Put Out The Fire
A PROTECTIVE MENU is easier to assemble at home, where you can control the ingredients, including cooking oils. Follow our guide to anti-inflammatory foods, especially if you have inflammation risk factors like elevated levels of cholesterol, triglycerides, or C-reactive protein.
Polyphenols. These inflammation-dampening phytochemicals are found in colorful fruits like blueberries, blackberries, strawberries, and raspberries, which also contain flavonoids called anthocyanins that protect against oxidative damage.
Quercetin. This anti-inflammatory compound and natural histamine inhibitor is the most powerful kind of flavonoid. Excellent sources include red grapes, red and yellow onions, garlic, broccoli, and apples.
Antioxidants. These nutrients protect the body from free radicals, which trigger inflammation. Carrots and orange winter squash supply beta carotene; bell peppers are high in vitamin C; tomatoes are rich in lycopene. Leafy greens, such as spinach and kale, are also abundant in antioxidants.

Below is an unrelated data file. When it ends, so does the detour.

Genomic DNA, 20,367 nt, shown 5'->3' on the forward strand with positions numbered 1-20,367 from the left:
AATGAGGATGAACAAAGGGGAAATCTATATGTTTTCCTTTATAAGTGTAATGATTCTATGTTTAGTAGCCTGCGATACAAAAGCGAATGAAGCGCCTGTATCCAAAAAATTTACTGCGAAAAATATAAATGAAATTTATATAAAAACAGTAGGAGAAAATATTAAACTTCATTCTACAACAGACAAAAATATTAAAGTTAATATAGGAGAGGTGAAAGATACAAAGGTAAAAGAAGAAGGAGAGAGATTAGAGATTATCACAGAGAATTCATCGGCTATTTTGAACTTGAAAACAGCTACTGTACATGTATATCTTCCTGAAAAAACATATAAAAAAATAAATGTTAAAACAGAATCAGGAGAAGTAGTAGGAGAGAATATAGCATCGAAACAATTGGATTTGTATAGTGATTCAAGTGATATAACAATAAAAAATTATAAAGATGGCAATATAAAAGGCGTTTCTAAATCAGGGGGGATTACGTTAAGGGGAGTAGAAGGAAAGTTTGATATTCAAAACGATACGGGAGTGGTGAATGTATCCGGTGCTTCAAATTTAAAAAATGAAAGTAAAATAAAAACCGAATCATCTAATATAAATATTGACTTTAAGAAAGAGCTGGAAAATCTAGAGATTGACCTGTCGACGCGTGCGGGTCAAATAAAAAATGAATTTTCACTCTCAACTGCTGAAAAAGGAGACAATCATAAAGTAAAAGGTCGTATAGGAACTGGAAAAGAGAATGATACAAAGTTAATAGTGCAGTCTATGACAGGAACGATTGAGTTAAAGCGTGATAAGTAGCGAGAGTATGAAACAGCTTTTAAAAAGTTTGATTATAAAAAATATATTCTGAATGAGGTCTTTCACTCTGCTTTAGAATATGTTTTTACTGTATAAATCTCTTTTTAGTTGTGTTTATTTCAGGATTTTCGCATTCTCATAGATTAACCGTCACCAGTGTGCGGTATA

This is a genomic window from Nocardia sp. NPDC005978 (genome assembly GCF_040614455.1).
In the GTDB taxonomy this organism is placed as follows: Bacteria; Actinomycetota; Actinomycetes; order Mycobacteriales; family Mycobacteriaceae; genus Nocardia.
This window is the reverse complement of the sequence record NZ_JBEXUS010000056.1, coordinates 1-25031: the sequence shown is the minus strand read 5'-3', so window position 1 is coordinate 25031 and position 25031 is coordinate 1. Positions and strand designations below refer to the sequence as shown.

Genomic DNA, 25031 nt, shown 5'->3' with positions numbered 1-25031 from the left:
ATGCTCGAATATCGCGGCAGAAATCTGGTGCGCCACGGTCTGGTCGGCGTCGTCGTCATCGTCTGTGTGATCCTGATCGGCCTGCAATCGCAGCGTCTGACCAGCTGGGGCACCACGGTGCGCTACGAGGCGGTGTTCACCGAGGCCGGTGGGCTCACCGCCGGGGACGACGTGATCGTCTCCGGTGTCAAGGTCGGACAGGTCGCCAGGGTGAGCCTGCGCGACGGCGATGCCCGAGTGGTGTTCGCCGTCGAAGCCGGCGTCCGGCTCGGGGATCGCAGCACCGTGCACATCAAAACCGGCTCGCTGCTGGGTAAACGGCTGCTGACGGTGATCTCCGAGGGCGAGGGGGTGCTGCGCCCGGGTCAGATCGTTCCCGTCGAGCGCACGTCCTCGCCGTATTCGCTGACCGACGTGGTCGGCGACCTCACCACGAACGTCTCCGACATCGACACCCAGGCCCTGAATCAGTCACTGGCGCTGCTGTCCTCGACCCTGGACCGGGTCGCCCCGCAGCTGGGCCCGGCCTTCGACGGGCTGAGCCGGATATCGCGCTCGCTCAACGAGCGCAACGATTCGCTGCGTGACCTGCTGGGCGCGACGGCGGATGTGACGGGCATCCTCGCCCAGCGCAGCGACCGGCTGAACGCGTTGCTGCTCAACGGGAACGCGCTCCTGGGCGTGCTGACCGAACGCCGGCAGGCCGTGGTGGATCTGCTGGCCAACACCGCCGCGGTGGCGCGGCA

Omega-3 fatty acids. Thanks to anti-inflammatory properties, omega-3s provide significant benefit to patients with chronic inflammatory diseases, according to a report in the Journal of the American College of Nutrition. The most potent omega-3s are found in seafood, especially cold-water fish like salmon (preferably wild). Stock your pantry with canned anchovies and sardines and jars of marinated herring to add to meals. Vegetarian sources of omega-3s include flaxseed oil, dark greens, and walnuts.
Oleic acid. Almonds and macadamias (or their oils) contain this omega-9 fatty acid, which helps omega-3s do their job. Olive oil, which contains oleic acid, is best for everyday cooking.
Curcumin. Turmeric, an Indian spice that gives curry its orange-yellow color, contains curcumin, one of the most powerful anti-inflammatory compounds in nature, says Michael T. Murray, N.D., author of Encyclopedia of Natural Medicine. Other spices with anti-inflammatory properties are ginger and rosemary.